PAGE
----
Baptism: A Public Confession of Faith?

Discussion in 'Baptist Theology & Bible Study' started by JonC δοῦλος, Jun 15, 2015.

  1. JonC

    JonC
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    I have heard of baptism described as a public confession of faith. I’ve seen it described here on the BB as such, and most of my life I’ve heard it explained much the same way. Is there any scriptural evidence that our baptism is our public confession of faith?

    I view baptism as more than a mere symbol and I think that it has been downplayed (perhaps reactionary) in Baptist churches. I question the opinion that it is our public confession of faith and lean towards our role as a bit more passive. I believe Baptism to be an act of commitment, but instead of being one on our part, I think it is perhaps an act of commitment on behalf of God. It is what Christ does to us by means of His Church (the Body of Christ) symbolizing our inclusion in the New Covenant. So I don’t think it a mere symbol…symbolic, yes…but a mere symbol, no. And I disagree that this is what Christ meant when He indicated that we acknowledge Him before men.

    What are the views out there in BB land?
     
    #1 JonC, Jun 15, 2015
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  2. Revmitchell

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    Why?..............................
     
  3. JonC

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    Because baptism is important. Since it is implied in the name "Baptist," and seeing how you are opposed to Baptist churches dropping this distinction from the sign outside their churches, I though that you may consider it at least mildly worthy of discussion.

    And the only other questions I had at the time was whether or not someone has been falsely accused of "stolen valor,".... or if a white police officer rescued a kitten from the top of a tree today....but as I didn't really care I chose this topic. :wavey:
     
    #3 JonC, Jun 15, 2015
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  4. JamesL

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    What a stupid question.
     
  5. JamesL

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    Baptism is (or was) a public profession. In biblical days, it was done outside. Everybody could see it. No way to be baptized without it being public.

    But today, we hide from the public and take a dip in a 3' x 8' Jacuzzi
     
  6. Revmitchell

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    What I meant is why do you believe that about Baptism. You told us what you believe but not how you came to that conclusion. Your view of it is rather unorthodox and I would like to know what drove you to this conclusion.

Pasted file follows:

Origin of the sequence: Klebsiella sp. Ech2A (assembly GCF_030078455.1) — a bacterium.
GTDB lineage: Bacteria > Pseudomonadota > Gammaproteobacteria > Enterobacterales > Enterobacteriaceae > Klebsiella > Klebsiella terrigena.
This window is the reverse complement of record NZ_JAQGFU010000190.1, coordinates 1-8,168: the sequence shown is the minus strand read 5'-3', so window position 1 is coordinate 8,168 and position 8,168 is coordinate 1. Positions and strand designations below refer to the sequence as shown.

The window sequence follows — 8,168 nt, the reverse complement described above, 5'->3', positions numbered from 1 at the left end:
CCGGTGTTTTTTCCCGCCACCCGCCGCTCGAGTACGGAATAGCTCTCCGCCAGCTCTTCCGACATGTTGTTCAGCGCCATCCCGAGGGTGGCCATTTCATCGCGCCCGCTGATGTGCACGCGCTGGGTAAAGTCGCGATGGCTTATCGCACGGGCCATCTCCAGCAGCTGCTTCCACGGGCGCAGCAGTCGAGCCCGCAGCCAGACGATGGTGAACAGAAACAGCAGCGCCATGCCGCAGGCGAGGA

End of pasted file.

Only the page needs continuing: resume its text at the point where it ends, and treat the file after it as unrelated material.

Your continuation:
7. Rippon

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    JonC had closed his OP with :"What are the views out there in BB land." And you give
    the nonsensical retort of "Why?" Why are most of your posts in reply to others characterized by such flippant remarks? Can't you restrain your acidity?
     
    #7 Rippon, Jun 16, 2015
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  8. Revmitchell

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    You need to go back through this thread and read my clarification. There was no acidity to my question.
     
  9. JonC

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    Perhaps I misjudged your response. That's always the danger with this type of communication and one word answers.

    My view is probably a bit more Reformed than Baptist (perhaps more than I'd care to admit), but it is far from unorthodox. I simply view Baptism as a visible sign of something that can not necessarily be outwardly witnessed. It is, IMHO, a symbol of our positional change (our being placed "in Christ"), and it takes on the significance of His work (we are baptised "into Christ Jesus"...that is, His work to include being baptized "into His death").

    Galatians 3:26-27 ("For you are all sons of God through faith in Christ Jesus.For all of you who were baptized into Christ have clothed yourselves with Christ.") speaks of what water baptism represents. We are baptized into Christ and have clothed yourselves with Christ.

    Water baptism is symbolic of the baptism Paul speaks of here in Romans.
    Romans 6:3-10 "Or do you not know that all of us who have been baptized into Christ Jesus have been baptized into His death? Therefore we have been buried with Him through baptism into death, so that as Christ was raised from the dead through the glory of the Father, so we too might walk in newness of life. For if we have become united with Him in the likeness of His death, certainly we shall also be in the likeness of His resurrection, knowing this, that our old self was crucified with Him, in order that our body of sin might be done away with, so that we would no longer be slaves to sin; for he who has died is freed from sin. Now if we have died with Christ, we believe that we shall also live with Him, knowing that Christ, having been raised from the dead, is never to die again; death no longer is master over Him. For the death that He died, He died to sin once for all; but the life that He lives, He lives to God. "

    But rather than being a mere public confession of faith, I believe baptism to be representative of what Christ has done in terms of our salvation (in terms of saving us). I hold it very similar to how I hold the Lord's Supper. It confirms (in terms of representation) a covenantal relationship ("in the name of Jesus"). Baptism is done by Christ in the sense that it is Christ working through His Church (the Body of Christ). It is symbolic of a new birth.

    I am, however, open to correction through Scripture. What passages indicates otherwise, Revmitchell?
     
    #9 JonC, Jun 16, 2015
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  10. Revmitchell

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    This issue us very much like the salvation issue. There is someone on this board who believes in what is known as the Ransom theory to describe salvation. He refuses to accept any other description is valid. The truth is salvation is presented in scripture in a number of ways ie a ransom, propitiation etc.